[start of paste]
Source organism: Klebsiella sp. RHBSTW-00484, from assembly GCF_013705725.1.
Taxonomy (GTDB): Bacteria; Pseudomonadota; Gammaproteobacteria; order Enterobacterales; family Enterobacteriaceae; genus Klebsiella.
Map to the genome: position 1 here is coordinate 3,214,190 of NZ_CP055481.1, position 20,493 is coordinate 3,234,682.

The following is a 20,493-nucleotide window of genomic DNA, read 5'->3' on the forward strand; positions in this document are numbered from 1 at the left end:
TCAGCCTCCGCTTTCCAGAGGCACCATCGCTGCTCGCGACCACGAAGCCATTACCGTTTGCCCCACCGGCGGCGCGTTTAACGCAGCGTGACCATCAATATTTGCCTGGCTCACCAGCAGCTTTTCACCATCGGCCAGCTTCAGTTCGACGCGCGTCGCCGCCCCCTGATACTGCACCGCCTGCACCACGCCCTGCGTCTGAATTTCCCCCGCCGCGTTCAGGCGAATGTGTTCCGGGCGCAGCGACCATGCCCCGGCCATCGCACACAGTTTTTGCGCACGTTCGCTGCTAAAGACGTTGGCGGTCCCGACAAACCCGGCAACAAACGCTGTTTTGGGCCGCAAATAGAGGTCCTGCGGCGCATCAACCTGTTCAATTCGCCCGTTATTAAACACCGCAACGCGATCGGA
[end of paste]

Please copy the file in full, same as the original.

Source organism: Klebsiella sp. RHBSTW-00484, from assembly GCF_013705725.1.
Taxonomy (GTDB): Bacteria; Pseudomonadota; Gammaproteobacteria; order Enterobacterales; family Enterobacteriaceae; genus Klebsiella.
Map to the genome: position 1 here is coordinate 3,214,190 of NZ_CP055481.1, position 20,493 is coordinate 3,234,682.

The following is a 20,493-nucleotide window of genomic DNA, read 5'->3' on the forward strand; positions in this document are numbered from 1 at the left end:
TCAGCCTCCGCTTTCCAGAGGCACCATCGCTGCTCGCGACCACGAAGCCATTACCGTTTGCCCCACCGGCGGCGCGTTTAACGCAGCGTGACCATCAATATTTGCCTGGCTCACCAGCAGCTTTTCACCATCGGCCAGCTTCAGTTCGACGCGCGTCGCCGCCCCCTGATACTGCACCGCCTGCACCACGCCCTGCGTCTGAATTTCCCCCGCCGCGTTCAGGCGAATGTGTTCCGGGCGCAGCGACCATGCCCCGGCCATCGCACACAGTTTTTGCGCACGTTCGCTGCTAAAGACGTTGGCGGTCCCGACAAACCCGGCAACAAACGCTGTTTTGGGCCGCAAATAGAGGTCCTGCGGCGCATCAACCTGTTCAATTCGCCCGTTATTAAACACCGCAACGCGATCGGA